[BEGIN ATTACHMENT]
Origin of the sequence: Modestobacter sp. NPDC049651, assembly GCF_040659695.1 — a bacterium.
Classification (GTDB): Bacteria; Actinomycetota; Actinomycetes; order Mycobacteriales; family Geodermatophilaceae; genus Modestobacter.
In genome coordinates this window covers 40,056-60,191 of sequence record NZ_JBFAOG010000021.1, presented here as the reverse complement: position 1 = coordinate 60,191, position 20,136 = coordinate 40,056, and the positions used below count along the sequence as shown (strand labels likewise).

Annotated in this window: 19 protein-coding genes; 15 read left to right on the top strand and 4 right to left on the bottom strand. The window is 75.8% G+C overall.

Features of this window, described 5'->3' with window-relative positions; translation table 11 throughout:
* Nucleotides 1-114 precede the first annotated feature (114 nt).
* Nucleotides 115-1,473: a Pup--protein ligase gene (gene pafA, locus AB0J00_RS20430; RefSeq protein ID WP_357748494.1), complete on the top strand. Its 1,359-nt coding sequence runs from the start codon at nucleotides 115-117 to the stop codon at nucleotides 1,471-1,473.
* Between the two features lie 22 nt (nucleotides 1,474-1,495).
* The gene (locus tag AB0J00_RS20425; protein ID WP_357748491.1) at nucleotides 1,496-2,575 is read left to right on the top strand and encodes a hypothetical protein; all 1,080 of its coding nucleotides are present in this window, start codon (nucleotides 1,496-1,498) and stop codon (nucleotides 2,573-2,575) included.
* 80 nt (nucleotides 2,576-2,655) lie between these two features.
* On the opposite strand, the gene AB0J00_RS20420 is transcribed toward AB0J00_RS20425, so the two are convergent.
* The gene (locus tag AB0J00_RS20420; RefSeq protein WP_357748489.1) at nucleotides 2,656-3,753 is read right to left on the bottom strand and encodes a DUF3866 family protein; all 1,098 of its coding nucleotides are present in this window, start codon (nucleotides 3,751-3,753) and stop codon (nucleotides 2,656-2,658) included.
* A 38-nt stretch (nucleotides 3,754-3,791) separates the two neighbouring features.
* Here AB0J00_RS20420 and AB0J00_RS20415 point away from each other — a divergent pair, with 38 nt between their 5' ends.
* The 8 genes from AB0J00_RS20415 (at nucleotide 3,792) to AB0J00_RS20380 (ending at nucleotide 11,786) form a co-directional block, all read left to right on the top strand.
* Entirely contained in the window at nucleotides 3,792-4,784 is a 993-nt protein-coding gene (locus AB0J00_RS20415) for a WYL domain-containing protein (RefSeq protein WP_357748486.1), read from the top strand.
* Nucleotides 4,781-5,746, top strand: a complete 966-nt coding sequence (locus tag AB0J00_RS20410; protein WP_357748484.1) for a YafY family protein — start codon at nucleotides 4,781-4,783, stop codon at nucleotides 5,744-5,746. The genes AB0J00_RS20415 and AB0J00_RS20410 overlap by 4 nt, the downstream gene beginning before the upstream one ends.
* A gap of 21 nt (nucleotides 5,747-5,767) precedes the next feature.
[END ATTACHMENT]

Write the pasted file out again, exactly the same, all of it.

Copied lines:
Origin of the sequence: Modestobacter sp. NPDC049651, assembly GCF_040659695.1 — a bacterium.
Classification (GTDB): Bacteria; Actinomycetota; Actinomycetes; order Mycobacteriales; family Geodermatophilaceae; genus Modestobacter.
In genome coordinates this window covers 40,056-60,191 of sequence record NZ_JBFAOG010000021.1, presented here as the reverse complement: position 1 = coordinate 60,191, position 20,136 = coordinate 40,056, and the positions used below count along the sequence as shown (strand labels likewise).

Annotated in this window: 19 protein-coding genes; 15 read left to right on the top strand and 4 right to left on the bottom strand. The window is 75.8% G+C overall.

Features of this window, described 5'->3' with window-relative positions; translation table 11 throughout:
* Nucleotides 1-114 precede the first annotated feature (114 nt).
* Nucleotides 115-1,473: a Pup--protein ligase gene (gene pafA, locus AB0J00_RS20430; RefSeq protein ID WP_357748494.1), complete on the top strand. Its 1,359-nt coding sequence runs from the start codon at nucleotides 115-117 to the stop codon at nucleotides 1,471-1,473.
* Between the two features lie 22 nt (nucleotides 1,474-1,495).
* The gene (locus tag AB0J00_RS20425; protein ID WP_357748491.1) at nucleotides 1,496-2,575 is read left to right on the top strand and encodes a hypothetical protein; all 1,080 of its coding nucleotides are present in this window, start codon (nucleotides 1,496-1,498) and stop codon (nucleotides 2,573-2,575) included.
* 80 nt (nucleotides 2,576-2,655) lie between these two features.
* On the opposite strand, the gene AB0J00_RS20420 is transcribed toward AB0J00_RS20425, so the two are convergent.
* The gene (locus tag AB0J00_RS20420; RefSeq protein WP_357748489.1) at nucleotides 2,656-3,753 is read right to left on the bottom strand and encodes a DUF3866 family protein; all 1,098 of its coding nucleotides are present in this window, start codon (nucleotides 3,751-3,753) and stop codon (nucleotides 2,656-2,658) included.
* A 38-nt stretch (nucleotides 3,754-3,791) separates the two neighbouring features.
* Here AB0J00_RS20420 and AB0J00_RS20415 point away from each other — a divergent pair, with 38 nt between their 5' ends.
* The 8 genes from AB0J00_RS20415 (at nucleotide 3,792) to AB0J00_RS20380 (ending at nucleotide 11,786) form a co-directional block, all read left to right on the top strand.
* Entirely contained in the window at nucleotides 3,792-4,784 is a 993-nt protein-coding gene (locus AB0J00_RS20415) for a WYL domain-containing protein (RefSeq protein WP_357748486.1), read from the top strand.
* Nucleotides 4,781-5,746, top strand: a complete 966-nt coding sequence (locus tag AB0J00_RS20410; protein WP_357748484.1) for a YafY family protein — start codon at nucleotides 4,781-4,783, stop codon at nucleotides 5,744-5,746. The genes AB0J00_RS20415 and AB0J00_RS20410 overlap by 4 nt, the downstream gene beginning before the upstream one ends.
* A gap of 21 nt (nucleotides 5,747-5,767) precedes the next feature.